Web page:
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The memories of my mother’s prostitution are among my most confusing recollections. They clash wildly with the persona my mother presented most of the time, to most people. Usually my mother was shy, with the voice and demeanor of a nervous young girl. She wore fuzzy sweaters and tennis shoes, her hair clipped back in barrettes, and she got me to pay the men in the gas station or to ask the neighbors for butter. Her eyes easily filled when confronted with strangers, especially in those early years: She was skittish, with an overlay of sweetness.
But then, at night, the men would come, between the regulars. I would hear them clomping up the stairs, and I would hear her, too, in the room across the hall. The sound of sex, the smell, seemed to be everywhere. When she was in her room, she sounded like she was being tortured, and also defiant, like a person I didn’t know. Sometimes I’d see them in the morning: dark-haired, mustachioed, ’70s men, buckling their Sansabelt pants or lacing up their work boots before they shut the door. My mom would shuffle down later in a rose-colored nightie, her breasts low and heavy, making instant coffee in the microwave. She didn’t talk about the men, didn’t introduce us, and mostly they didn’t say anything to my brother or me, either. We just ate our cereal and left for school.
In an unusual moment of protectiveness when I was 9, my mom bought me a deadbolt for my bedroom door and told me to use it.
I was scared of the lock, actually. I was scared there would be a fire and nobody would be able to break down the door and save me. But when I asked my mom why I had to shut the bolt at night, she wouldn’t explain.
And in this way, I was less afraid of the men than I was of my mom. I don’t know if she was exchanging sex for money or just exchanging a lot of sex. What I do know is that talking about the men could make her split into her “bad mom” self, the one she wouldn’t remember. Or maybe it was the other way around: When my mom was normal, she was quiet and shy and good; when she split, she was a whore.
All of my mother’s personality splits revolved around sex—usually violent, screaming outbursts about violent, terrifying encounters. Maybe, with all those men, she was acting out those images, reliving her childhood and the grandfather who, she claimed, had raped her. Maybe these “other jobs” were a way to take back control. Or else she was just lying about being a prostitute. And maybe that would be worse. I was only 9 or 10. The way she talked about it was what scared me most of all.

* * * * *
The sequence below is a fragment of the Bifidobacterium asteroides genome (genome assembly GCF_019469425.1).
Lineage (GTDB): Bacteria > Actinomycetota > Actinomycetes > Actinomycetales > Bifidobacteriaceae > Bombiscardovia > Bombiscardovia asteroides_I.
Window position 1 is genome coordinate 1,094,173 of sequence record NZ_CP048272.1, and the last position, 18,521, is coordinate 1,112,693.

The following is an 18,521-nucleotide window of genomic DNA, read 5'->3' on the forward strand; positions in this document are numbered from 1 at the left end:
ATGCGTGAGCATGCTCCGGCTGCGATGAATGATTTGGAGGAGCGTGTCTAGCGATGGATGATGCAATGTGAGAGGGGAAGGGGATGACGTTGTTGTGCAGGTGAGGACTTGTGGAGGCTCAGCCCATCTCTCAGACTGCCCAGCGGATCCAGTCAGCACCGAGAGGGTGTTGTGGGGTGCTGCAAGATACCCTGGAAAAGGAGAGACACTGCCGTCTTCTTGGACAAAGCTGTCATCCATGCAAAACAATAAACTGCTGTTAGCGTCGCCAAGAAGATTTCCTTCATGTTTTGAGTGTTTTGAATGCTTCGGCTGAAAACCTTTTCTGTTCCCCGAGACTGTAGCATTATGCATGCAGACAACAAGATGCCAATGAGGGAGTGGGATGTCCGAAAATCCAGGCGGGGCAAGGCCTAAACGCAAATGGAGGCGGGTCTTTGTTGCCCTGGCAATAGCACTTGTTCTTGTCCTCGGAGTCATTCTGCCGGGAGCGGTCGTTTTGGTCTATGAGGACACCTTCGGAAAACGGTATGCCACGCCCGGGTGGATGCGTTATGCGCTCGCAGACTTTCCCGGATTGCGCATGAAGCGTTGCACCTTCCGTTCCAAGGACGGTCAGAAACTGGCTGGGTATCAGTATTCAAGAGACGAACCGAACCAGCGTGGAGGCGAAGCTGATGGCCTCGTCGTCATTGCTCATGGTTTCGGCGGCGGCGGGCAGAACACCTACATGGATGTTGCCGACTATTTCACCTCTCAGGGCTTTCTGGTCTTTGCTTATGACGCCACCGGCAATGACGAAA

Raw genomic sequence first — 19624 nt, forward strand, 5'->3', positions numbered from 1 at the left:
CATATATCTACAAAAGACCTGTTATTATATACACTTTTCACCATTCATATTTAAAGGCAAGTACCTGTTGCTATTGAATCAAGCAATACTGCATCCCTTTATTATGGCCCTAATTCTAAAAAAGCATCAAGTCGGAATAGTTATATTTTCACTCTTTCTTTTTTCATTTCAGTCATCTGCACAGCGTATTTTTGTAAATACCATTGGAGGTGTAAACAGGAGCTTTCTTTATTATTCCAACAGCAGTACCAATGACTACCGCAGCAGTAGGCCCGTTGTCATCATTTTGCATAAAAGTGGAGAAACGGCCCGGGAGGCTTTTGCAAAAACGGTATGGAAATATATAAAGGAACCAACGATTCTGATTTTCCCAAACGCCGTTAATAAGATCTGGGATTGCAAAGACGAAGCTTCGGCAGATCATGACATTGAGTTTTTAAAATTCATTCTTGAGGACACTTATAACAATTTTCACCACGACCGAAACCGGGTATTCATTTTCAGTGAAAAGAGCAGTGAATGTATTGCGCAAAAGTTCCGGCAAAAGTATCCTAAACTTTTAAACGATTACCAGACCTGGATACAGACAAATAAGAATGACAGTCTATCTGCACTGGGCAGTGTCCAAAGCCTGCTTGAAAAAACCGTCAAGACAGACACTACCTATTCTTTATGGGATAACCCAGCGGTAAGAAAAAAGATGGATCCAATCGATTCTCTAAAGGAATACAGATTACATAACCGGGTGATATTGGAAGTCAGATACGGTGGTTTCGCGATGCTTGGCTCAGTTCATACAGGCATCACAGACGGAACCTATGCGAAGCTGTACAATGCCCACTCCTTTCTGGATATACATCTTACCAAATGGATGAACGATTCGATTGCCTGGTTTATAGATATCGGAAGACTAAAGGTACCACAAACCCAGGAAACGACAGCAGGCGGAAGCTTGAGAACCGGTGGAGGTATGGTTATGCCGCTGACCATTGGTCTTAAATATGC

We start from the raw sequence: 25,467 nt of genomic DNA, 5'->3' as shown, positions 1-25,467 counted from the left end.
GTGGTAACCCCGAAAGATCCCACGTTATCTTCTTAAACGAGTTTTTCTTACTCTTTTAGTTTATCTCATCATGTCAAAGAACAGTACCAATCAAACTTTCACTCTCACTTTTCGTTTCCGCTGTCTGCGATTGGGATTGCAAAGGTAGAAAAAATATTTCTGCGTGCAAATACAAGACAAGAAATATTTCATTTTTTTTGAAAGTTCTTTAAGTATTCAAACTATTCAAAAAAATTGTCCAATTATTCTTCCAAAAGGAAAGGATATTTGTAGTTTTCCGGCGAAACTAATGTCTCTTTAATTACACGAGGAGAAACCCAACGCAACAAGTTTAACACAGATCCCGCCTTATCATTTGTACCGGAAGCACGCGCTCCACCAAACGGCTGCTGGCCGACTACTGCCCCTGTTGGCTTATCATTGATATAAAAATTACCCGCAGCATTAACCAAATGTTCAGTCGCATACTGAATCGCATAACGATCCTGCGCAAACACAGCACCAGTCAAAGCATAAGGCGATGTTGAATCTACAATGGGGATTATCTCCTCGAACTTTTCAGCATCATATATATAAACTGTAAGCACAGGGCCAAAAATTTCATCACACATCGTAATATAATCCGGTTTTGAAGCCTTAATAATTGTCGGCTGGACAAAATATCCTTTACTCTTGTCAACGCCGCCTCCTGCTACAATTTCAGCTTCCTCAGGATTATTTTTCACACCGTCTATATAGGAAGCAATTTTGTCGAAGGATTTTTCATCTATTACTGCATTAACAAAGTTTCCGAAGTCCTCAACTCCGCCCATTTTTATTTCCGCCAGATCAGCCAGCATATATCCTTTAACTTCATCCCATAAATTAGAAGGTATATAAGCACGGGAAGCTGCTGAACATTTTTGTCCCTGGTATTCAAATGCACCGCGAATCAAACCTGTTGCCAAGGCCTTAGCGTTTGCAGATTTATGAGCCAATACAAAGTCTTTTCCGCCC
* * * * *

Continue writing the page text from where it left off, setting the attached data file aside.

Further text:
“Why do you think you’re better than me?” she once shouted, apropos of nothing. When my mother shouted and accused, I knew she had changed; when she was her normal self, guilt was her weapon, not rage. This particular day she was holding a plate; I thought she was going to throw it at me. “You’re not a whore—you’ve never had to be a whore!”
My mother laughed, and this is how she was when she shifted: She stood up straighter, her shoulders went back; she seemed taller, electric, charged. Her grin was tighter, her eyes brighter; even her hair seemed to rise. She wielded the plate in the air. “I have to be a whore to put food in your body! And you think you’re too good for me. You think you’re better than everybody!” She leaned in, the spit from her screaming landing on my cheeks. “How do you think I paid for my college? I was a whore! A whore! I’ve always been a whore!”
Beyond her hulking form I saw my toddler brother hiding behind the couch. I calculated the timing. Could I duck beneath her arm, grab my brother, carry him up the stairs, and lock him in my room with me without her catching us? Impossible. My mom was big, but she could be fast.
She gave me an opportunity to save my brother when she stomped into the kitchen and broke the plate in the sink: I grabbed him and made it to my room. I knew if we waited, this bad mom would go away, and I wished hard on all my stuffed animals for her to go driving, because good mom would come back from those drives, normal and tired and knowing nothing at all about the terrible things she’d said.
I didn’t know it then, but there was a diagnosis that was popular at the time that my mother seemed to conform to: multiple personality disorder, mocked and demonized after Hollywood’s Sybil. Thirty years later, the diagnosis would still be controversial, and I would still be embarrassed and afraid to stick my mom with such a label. Like prostitution, the very idea is salacious and sensationalized, rarely capturing the lived experience of those with the condition. It’s now called dissociative identity disorder (DID), and people who suffer from it have disrupted identities and can’t recall significant personal information. Almost always they’ve been deeply traumatized in childhood, often through repeated and prolonged sexual abuse. People with DID have two or more distinct personality states.

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